All professional LGV, bus and coach drivers are governed complex rules concerning the use of the vehicle tachograph and their drivers’ hours. This summary guide provides a basic overview for drivers and transport operators.
What is a tachograph?
Tachographs record information about driving time, speed and distance. They are used to make sure drivers and operators follow the same rules on drivers’ hours etc. The drivers’ information from a digital tachograph is saved on driver smart cards and must be downloaded at least every 28 days. If the vehicle you’re driving comes under EU rules you will need a tachograph and vehicles registered on or after 1 May 2006 must be fitted with a digital tachograph rather than an analogue tachograph.
Why do we need drivers’ hours laws?
The law protects the wellbeing of drivers, ensuring they take regular breaks to reduce fatigue which is still a common factor in road traffic accidents.
Drivers’ hours are standardised throughout the EU to make it easier for drivers and transport operators working in different countries to comply with one set of regulations. It sets the standard for what is safe and ensures fair competition between operators.
What are the rules for transport operators?
Transport operators must monitor their drivers and the working time of any employees that are part of the vehicle crew. Operators must ensure limits aren’t exceeded, record working times and keep records for at least 2 years.
The regulations are enforced by The Driver and Vehicle Standards Agency (DVSA) and the police. Breaking the rules may result in an improvement notice, a prohibition notice, fines and in extreme cases prison sentences and loss of the operator’s licence.
What are the EU Rules?
In the EU drivers’ hours must be recorded on a tachograph. Drivers must not drive more than nine hours in a day, although this can be extended to 10 hours twice a week. They can drive 56 hours in a week or 90 hours in any 2 consecutive weeks. The rules mandate the following rest breaks:
Certain vehicles are exempt from these EU rules and in which case must comply with The GB Domestic drivers’ hours rules.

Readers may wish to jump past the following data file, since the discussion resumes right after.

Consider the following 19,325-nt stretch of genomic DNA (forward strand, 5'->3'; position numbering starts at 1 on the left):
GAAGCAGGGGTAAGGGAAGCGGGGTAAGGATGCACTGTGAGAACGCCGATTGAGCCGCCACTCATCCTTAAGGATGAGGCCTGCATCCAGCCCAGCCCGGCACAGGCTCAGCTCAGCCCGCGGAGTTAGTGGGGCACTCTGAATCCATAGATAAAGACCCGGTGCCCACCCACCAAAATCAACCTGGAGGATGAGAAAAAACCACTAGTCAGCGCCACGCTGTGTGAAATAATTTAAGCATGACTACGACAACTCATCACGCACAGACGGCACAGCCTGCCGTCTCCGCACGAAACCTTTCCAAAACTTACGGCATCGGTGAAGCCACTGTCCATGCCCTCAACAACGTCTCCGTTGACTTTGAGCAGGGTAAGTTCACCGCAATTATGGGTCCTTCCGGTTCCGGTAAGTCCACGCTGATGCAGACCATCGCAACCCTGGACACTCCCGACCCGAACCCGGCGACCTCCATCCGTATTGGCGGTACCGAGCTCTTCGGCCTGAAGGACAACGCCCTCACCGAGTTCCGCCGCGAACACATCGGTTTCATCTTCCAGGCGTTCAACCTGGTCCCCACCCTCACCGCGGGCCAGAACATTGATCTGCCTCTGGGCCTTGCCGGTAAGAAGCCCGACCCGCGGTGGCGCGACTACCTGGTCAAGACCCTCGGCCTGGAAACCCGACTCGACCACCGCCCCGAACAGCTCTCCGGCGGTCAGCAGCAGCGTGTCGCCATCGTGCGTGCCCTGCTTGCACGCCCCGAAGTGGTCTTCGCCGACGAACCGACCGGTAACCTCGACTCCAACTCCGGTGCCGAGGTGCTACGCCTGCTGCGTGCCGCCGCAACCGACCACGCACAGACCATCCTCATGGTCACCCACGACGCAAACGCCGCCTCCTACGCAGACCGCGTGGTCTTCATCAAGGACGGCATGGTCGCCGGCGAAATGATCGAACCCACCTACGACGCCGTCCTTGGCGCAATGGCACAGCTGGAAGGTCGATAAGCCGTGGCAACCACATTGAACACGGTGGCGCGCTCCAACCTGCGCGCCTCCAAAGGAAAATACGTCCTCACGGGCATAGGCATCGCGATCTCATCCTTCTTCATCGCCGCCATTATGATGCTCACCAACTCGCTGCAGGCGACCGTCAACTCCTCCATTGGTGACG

What are Working Time Regulations?
The Working Time Regulations includes non-driving workers. The two key limits for road transport workers are:
The Health & Safety Executive is responsible for the enforcement of the weekly working time limit and night work limits but does not enforce time off, rest break entitlements or paid annual leave entitlements.
What are the risks for non-compliance?
Failing to keep proper drivers’ hours records is an offence. Digital driver card data must be downloaded at least every 28 days. Drivers can be fined a maximum of £5000 or face 2 years imprisonment. Transport operators that permit this to happen face fines up to £5000, possible loss of ‘O’ licence and in the case of tachograph fraud imprisonment.
What fixed penalties apply?
Graduated fixed penalties apply for driver’s exceeding their drivers’ hours as set out below:
|Maximum daily driving time exceeded by||Penalty|
|Up to an hour||£100|
|1 to 2 hours||£200|
|2 or more hours||£300|
What is the best way to ensure compliance with drivers’ hour law?
Managing drivers’ hours is complex and penalties for non-compliance can be significant. Transport operators can save themselves time, money and headaches by using tachograph analysis software such as Descartes Smartanalysis. It costs around 25p per driver per day. Drivers’ hours are analysed and reports can be automated to give you the full picture on compliance. Tachograph data is safe, secure and always available wherever you have an internet connection.
To find out more simply complete the information request form.
Posted on: 21.10.2014